Data on the rate of homelessness in an area can come from a couple of different sources. Every two years, the Department of Housing and Urban Development requires cities or counties to conduct a point-in-time count of people sleeping on the streets or in shelters in order to receive certain types of funding. Schools also collect data and report it to the Department of Education. The latter can include situations like those McCarty described, as well as families who may be living in hotels or in vehicles. Oregon Housing and Community Services presents both data sets on its website. In Linn County, an estimated 1,332 people — or 6% of residents — are experiencing some form of homelessness, with 64% of children doubled up in a residence intended for one family. The rental vacancy rate is 4.8%, according to data compiled by the real estate information company CoStar and published by OHCS.
“Better data collection is certainly required, but we just need to open our eyes to see the housing just isn’t there for all the people,” says McCarty. “The needs of these people are various, and we need different, flexible kinds of funding streams that can respond quickly, so that we can meet the needs of these communities.”
Rural counties are also seeing the most new investment. According to a study by financial tech firm SmartAsset, Linn County saw $111 million in GDP growth in 2021, the fourth in the state, behind Deschutes, Crook and Marion counties. A 2021 report from the Oregon Center for Public Policy found wages, especially in rural communities, had been unable to keep pace, and that “household survival budgets for rural Oregon counties were 6 to 13 percent lower than the survival budget for the state as a whole.”
Blair Larsen, Sweet Home’s director of community and economic development. Photo by Jason E. Kaplan.
Blair Larsen, director of community and economic development for the city, says improving the quality of life for residents means easing the housing shortage by building new units. He’s not alone: A report prepared last year by ECONorthwest says the state has underbuilt housing in recent decades and now needs 110,000 more homes to keep up with demand.
In Sweet Home, that means building more apartment buildings, but also building out more utilities, like sidewalks and sewage systems, so new units can be built.
“It seems obvious, but the best way to ease the housing shortage is to get more housing built,” says Larsen. “We’re seeing more attention from builders now, as well as a wider variety of housing types than we used to.”
Larsen always enjoyed playing SimCity — a video game that lets players build cities from scratch — as a kid. He says he’s excited by all the new developments currently underway in the city. But, he adds, there are many more infrastructure projects in Sweet Home than the city currently has the manpower to handle.
Larsen has requested funds from the Infrastructure Investment and Jobs Act and the American Rescue Plan Act to add more high-speed internet options to the city, in a bid to attract more people.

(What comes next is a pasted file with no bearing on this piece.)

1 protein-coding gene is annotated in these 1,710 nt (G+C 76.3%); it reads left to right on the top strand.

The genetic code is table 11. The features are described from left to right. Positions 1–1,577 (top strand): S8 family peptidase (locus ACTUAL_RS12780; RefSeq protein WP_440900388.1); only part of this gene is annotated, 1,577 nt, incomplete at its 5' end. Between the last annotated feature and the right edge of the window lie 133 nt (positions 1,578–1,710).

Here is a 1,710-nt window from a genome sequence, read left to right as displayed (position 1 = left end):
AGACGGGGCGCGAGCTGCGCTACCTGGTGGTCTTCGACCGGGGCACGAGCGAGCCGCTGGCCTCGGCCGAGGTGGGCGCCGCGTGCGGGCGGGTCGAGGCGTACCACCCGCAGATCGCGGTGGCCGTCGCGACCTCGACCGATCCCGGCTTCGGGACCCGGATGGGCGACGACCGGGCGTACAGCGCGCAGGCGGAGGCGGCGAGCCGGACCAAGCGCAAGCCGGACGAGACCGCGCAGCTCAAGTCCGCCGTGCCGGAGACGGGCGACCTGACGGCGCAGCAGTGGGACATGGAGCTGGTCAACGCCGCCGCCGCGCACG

The city is currently undertaking a housing-needs analysis project, a 20-year planning document intended to tell the city what it needs to do to meet the future demand for housing and to keep it affordable.
“Most cities use projects like this to support an urban growth area expansion, which Sweet Home doesn’t really need,” Larsen says. “We’re mainly interested in making sure we have the right mix of housing densities to meet demand and make housing more affordable.”
At the state level, addressing the housing crisis is “challenging, to say the least, but I think the momentum is there,” Hall says. ”I wouldn’t have said that, say, five years ago, but now it definitely is.”
In addition to distributing emergency housing funds, Hall says the state is close to meeting its five-year goal of building 18,000 new homes — both single-family and apartments — and has created more incentives for building low-income housing. In 2020 the state created the Local Innovation and Fast Track rental program, which provides funding for development of low-income rental housing and can be coupled with extant low-income housing tax credits. She is hopeful that it will spur further development in the state, particularly in rural areas, which developers have not found financially attractive in recent decades.
“I think we reached a point a long time ago when it was not economically feasible for developers to build low- and moderate-income housing without some kind of subsidy,” Hall tells Oregon Business.
For real estate agent and Sweet Home native Karla Hogan, the hot housing market is an opportunity to rebuild her community — and hopefully make it stronger and more vibrant than it was before.
Hogan drove me past a street with mobile homes on cinder blocks and single-story houses with mossy roofs and overgrown yards on the way to Canyon Creek Estates, a contemporary subdivision with new sidewalks, brick mailboxes and roomy two-story homes in muted colors. Hogan says she’s sold multiple units there to new homebuyers in recent months; a Zillow listing for one house in the neighborhood says it sold in July of last year for $380,900.